200,000 international workers have left hospitality, report reveals

17 August 2022 by
200,000 international workers have left hospitality, report reveals

The UK hospitality industry has lost 200,000 international workers since 2019, according to a report from Caterer.com.

It revealed that as many as 120,000 European workers have now left the sector, compared to 90,000 EU drop-outs last year. More than 70,000 workers from non-EU countries have also left the industry.

In recent months, some operators have turned to hiring overseas staff in an effort to combat rising staff shortages, with Boutique Hotel Group taking on five chefs from India after struggling to recruit.

Chefs are eligible for a Skilled Worker Visa as a result of changes made by the UK government.

However, the report, which surveyed 250 hospitality employers across the country, indicated that the majority of operators are still reluctant to hire internationally, even though two in five (43%) of businesses have had to reduce operations following prolonged staff shortages.

While 61% of hospitality employers are registered to hire international staff, immigration policies are discouraging 89% from hiring overseas. Part of the hesitance is due to the lack of visa availability (42%), changing guidelines from the government (38%) and associated visa costs (34%).

The report also indicated a general lack of awareness on the subject, with over a quarter (27%) of hospitality operators saying they would not know how to sponsor an international worker.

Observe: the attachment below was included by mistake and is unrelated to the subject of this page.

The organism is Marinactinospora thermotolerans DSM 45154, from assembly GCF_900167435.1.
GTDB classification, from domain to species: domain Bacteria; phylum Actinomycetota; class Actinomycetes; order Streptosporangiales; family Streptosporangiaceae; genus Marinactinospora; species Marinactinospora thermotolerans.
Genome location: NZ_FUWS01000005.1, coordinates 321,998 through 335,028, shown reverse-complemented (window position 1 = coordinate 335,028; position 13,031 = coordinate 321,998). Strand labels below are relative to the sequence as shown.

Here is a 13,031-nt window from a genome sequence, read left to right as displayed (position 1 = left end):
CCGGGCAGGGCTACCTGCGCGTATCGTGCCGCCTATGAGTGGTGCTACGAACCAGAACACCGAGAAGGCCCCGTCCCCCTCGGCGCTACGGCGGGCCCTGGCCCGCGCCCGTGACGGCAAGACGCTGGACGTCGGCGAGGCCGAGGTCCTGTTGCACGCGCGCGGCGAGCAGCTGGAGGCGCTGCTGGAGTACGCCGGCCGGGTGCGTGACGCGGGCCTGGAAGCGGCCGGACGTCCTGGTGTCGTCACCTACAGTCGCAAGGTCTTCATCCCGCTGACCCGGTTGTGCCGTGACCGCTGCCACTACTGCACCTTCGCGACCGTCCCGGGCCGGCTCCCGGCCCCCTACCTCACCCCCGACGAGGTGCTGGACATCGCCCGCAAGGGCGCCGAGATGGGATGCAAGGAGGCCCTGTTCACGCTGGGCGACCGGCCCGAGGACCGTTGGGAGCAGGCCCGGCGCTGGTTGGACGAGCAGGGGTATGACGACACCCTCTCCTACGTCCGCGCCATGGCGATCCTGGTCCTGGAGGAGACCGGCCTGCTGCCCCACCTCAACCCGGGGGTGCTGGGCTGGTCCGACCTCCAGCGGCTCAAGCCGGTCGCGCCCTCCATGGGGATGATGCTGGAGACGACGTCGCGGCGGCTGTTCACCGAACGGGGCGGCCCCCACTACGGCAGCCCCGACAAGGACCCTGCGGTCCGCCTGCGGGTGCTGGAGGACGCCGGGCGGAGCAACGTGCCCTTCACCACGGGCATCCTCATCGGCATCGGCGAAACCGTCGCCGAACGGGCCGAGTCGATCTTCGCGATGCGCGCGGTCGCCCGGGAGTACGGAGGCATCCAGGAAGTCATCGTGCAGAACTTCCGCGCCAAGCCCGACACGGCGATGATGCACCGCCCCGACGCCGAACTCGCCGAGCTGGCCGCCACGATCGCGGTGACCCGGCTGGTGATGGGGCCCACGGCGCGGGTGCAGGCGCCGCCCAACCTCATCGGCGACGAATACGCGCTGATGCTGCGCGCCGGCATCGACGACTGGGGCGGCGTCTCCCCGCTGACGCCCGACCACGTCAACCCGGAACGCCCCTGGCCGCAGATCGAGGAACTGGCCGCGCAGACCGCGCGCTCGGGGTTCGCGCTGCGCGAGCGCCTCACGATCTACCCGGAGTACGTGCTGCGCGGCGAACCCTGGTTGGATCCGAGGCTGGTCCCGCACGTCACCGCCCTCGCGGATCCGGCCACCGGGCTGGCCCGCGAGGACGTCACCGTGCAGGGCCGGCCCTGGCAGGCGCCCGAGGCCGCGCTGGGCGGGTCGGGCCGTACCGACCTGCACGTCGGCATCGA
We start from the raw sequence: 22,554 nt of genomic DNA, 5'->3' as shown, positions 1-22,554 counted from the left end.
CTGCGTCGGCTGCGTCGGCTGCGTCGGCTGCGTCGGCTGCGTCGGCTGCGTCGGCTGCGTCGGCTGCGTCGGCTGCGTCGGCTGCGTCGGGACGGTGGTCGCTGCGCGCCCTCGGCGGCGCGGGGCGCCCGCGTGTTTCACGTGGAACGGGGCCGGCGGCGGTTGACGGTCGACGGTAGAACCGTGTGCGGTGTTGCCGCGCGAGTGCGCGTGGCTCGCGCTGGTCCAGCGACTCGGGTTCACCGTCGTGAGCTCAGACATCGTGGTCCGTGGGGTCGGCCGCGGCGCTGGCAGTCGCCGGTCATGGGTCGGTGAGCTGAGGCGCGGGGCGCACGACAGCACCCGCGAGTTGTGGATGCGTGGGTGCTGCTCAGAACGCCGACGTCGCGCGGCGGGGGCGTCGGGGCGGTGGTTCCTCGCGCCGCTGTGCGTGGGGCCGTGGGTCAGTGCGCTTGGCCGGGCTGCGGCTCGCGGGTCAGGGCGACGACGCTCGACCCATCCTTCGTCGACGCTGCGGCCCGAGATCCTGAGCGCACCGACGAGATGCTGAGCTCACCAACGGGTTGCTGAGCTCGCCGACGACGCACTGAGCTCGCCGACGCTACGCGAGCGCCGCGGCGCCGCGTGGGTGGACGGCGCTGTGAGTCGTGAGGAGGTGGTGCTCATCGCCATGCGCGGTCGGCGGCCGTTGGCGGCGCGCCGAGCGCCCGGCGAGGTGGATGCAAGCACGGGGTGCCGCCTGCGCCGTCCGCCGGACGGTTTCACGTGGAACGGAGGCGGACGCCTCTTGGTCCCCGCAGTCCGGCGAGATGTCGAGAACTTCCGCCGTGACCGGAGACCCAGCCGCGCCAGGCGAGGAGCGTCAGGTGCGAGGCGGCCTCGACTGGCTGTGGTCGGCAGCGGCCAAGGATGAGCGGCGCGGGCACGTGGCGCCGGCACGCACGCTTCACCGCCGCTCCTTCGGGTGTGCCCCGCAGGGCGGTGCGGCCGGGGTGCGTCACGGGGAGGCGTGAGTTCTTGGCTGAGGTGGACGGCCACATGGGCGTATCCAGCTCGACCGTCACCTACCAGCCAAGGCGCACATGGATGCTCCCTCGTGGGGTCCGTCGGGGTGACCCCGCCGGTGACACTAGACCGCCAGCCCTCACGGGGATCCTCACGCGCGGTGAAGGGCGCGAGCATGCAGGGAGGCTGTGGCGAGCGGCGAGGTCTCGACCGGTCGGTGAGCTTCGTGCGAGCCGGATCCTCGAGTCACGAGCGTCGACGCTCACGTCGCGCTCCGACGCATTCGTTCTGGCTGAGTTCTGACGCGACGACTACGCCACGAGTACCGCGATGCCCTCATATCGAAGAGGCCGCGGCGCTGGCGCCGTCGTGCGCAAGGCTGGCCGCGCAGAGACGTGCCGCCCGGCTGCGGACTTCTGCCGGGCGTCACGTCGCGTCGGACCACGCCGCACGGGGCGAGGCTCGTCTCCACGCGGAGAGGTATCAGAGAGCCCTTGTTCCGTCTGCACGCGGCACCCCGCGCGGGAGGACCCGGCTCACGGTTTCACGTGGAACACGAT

Since Brexit and the pandemic, the make-up of the industry has changed significantly, with a 25% increase in local candidates seeking jobs in hospitality.

Kathy Dyball, director at Caterer.com, said: "The hospitality sector is experiencing a sustained and severe labour crisis which is impacting its ability to thrive and limiting its potential contribution to the UK economy. Making chefs eligible for Skilled Worker status was a good start, however our report suggests this is yet to have a significant impact and highlights that the immigration system is unclear, with employers facing barriers when it comes to hiring overseas.

"However, it's great to see an increase in homegrown talent entering the sector, and it's now vital to continue to drive this by tapping into different talent pools throughout the UK."

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